Zero Point Cryogenics secures $2.67 million to help cool quantum computers

The non-dilutive funding came from PrairiesCan and the City of Edmonton’s Edge Fund.

Edmonton-based Zero Point Cryogenics, which produces refrigerators and cryogenic equipment to keep quantum computers cool, has secured $2.67 million in non-dilutive funding. 

“This funding solidifies the support for [Zero Point Cryogenics] at municipal, provincial, and federal levels of government.”
– CEO Chris Cassin

The capital comes from Prairies Economic Development Canada (PrairiesCan), which contributed $1.95 million, and the City of Edmonton Edge Fund, which made up the remaining $723,500. Zero Point said the funding will be used on research and development, expanding its team, and driving a global sales effort. 

“Both the city of Edmonton and Alberta are great places to grow a quantum technology company thanks to the skilled talent pipeline developed in institutions like the University of Alberta and the Northern Alberta Institute of Technology,” Zero Point CEO Chris Cassin said in a statement. “This funding solidifies the support for [Zero Point Cryogenics] at municipal, provincial, and federal levels of government.”

The PrairiesCan funding stems from the Regional Quantum Initiative, part of Canada’s $360-million National Quantum Strategy, which launched last year. The strategy aims to support the research, talent, and commercialization in Canada’s quantum sector.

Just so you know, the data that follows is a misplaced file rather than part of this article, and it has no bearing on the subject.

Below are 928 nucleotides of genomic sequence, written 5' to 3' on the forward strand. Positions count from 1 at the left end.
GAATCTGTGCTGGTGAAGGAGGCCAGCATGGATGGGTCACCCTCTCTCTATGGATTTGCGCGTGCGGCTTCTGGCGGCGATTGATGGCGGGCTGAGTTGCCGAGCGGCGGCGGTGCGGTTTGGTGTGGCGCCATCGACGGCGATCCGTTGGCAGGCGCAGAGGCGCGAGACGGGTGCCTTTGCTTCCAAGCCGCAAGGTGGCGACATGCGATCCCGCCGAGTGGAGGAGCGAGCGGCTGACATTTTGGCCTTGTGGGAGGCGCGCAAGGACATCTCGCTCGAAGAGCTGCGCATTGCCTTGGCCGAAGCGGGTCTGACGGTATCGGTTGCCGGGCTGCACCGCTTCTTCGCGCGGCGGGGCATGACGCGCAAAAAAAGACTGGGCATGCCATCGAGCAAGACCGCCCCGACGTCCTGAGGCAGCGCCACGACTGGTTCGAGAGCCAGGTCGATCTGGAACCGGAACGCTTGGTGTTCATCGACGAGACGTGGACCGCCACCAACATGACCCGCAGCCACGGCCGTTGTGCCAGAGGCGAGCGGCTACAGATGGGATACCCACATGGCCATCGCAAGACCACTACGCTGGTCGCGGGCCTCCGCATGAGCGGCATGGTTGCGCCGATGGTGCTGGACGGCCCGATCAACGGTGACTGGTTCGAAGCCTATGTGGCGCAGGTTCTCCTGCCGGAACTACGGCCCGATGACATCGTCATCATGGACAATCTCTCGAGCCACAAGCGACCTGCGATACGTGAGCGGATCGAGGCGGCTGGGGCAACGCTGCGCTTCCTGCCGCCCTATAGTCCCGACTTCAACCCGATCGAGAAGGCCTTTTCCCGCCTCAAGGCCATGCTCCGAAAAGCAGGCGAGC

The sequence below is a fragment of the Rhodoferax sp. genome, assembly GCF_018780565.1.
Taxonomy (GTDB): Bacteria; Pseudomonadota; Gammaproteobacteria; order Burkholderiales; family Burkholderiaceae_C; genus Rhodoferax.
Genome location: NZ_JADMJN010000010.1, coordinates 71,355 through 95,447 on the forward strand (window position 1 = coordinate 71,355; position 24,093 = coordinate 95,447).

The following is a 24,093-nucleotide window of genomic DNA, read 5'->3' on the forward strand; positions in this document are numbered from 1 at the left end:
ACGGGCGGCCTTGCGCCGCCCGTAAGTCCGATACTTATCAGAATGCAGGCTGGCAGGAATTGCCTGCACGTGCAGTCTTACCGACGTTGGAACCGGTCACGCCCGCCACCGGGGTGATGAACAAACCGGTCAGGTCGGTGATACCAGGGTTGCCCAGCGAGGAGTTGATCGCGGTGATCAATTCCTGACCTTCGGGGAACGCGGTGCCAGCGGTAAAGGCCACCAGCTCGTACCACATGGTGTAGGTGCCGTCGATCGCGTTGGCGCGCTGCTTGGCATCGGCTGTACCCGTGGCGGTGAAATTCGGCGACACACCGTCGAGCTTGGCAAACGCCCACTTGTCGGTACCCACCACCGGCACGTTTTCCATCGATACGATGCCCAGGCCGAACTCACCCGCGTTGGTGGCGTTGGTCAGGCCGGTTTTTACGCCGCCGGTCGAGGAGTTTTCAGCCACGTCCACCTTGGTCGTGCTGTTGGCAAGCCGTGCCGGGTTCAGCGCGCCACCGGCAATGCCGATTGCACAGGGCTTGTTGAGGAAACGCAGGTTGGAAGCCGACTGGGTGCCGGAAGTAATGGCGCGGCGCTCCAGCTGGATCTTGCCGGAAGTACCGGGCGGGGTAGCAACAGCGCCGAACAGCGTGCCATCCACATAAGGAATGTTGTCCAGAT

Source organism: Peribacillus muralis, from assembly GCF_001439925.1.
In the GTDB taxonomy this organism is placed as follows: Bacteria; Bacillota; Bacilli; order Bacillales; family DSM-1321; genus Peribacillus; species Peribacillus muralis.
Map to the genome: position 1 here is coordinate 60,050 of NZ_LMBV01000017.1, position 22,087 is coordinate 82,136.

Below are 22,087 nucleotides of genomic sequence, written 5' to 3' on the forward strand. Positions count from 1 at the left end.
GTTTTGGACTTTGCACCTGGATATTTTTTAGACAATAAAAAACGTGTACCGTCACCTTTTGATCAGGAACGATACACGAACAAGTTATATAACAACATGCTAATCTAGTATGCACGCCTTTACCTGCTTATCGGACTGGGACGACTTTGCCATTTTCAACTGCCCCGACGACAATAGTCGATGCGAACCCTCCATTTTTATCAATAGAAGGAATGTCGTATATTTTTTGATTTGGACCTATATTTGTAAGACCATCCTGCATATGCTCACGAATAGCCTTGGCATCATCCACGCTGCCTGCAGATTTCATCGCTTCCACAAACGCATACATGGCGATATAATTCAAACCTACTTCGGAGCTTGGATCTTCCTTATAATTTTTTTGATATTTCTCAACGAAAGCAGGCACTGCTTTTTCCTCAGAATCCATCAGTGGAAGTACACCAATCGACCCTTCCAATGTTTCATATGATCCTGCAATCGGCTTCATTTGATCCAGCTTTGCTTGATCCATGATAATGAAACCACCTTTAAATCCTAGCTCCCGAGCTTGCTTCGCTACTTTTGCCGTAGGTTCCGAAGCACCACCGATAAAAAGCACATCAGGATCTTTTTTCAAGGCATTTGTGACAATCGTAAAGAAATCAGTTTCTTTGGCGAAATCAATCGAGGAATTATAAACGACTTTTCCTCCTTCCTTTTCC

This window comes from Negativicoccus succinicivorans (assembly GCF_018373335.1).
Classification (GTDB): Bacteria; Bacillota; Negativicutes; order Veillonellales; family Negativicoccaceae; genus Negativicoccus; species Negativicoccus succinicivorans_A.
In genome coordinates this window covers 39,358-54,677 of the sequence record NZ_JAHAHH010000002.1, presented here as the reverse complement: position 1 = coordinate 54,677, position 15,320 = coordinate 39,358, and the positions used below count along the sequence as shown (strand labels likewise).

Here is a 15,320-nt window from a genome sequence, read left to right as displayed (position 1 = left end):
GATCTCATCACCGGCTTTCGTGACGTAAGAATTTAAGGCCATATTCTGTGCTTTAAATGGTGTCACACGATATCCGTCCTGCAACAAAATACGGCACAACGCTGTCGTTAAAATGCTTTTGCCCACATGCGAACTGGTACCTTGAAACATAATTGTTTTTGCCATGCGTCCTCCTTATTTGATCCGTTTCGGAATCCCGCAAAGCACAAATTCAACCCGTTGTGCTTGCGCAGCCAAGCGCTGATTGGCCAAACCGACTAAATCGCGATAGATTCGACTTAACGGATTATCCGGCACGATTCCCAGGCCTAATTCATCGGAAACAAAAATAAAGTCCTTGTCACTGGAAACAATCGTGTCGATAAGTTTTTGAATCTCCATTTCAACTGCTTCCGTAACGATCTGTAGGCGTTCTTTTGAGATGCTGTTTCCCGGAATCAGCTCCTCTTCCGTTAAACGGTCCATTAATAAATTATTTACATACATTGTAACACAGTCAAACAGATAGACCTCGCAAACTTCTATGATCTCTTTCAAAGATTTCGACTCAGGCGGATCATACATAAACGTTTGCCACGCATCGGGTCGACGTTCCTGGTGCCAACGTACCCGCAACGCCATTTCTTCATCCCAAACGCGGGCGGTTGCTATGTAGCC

Founded in 2017 by CTO John P. Davis, a tenured professor at the University of Alberta with a PhD in physics, Zero Point produces cooling systems for quantum computers called dilution refrigerators. Dilution refrigerators use a mix of isotopes to create temperatures close to the coldest possible temperature in physics, zero Kelvin, which is important for the operation of quantum computers. 

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Zero Point sells three models of cooling equipment that vary in size, from the small, liquid nitrogen-based, 77 K Cryostat intended for “quick cryogenic testing,” to the Model L intended for “large experiments or extensive wiring.”

In February, Zero Point announced its participation in the “Microwave Quantum Radar” project as part of the Innovation for Defence Excellence and Security (IDEaS) program. The project, which featured the University of Waterloo, Qubic Technologies, and Carleton University as partners, received $3 million from the federal government. Initiated by the Department of National Defence and the Canadian Armed Forces, IDEaS looks to apply quantum technologies to defence and security. 

Last September, Zero Point was accepted into a cohort of the Creative Destruction Lab  quantum program offered by the Rotman School of Business in Toronto. Zero Point said the program would give it access to resources such as mentors and investors that could help with its growth. The Creative Destruction Lab partnered with Canadian quantum giant Xanadu in 2018 to allow ventures in its cohorts to access Xanadu’s Strawberry Fields, an open-source quantum software platform.

Feature image courtesy of Zero Point Cryogenics.

Alex Riehl

Alex Riehl

Alex Riehl is a staff writer and newsletter curator at BetaKit with a Bachelor of Journalism from Carleton University. He's interested in tech, gaming, and sports. You can find out more about him at or @RiehlAlex99 on Twitter.

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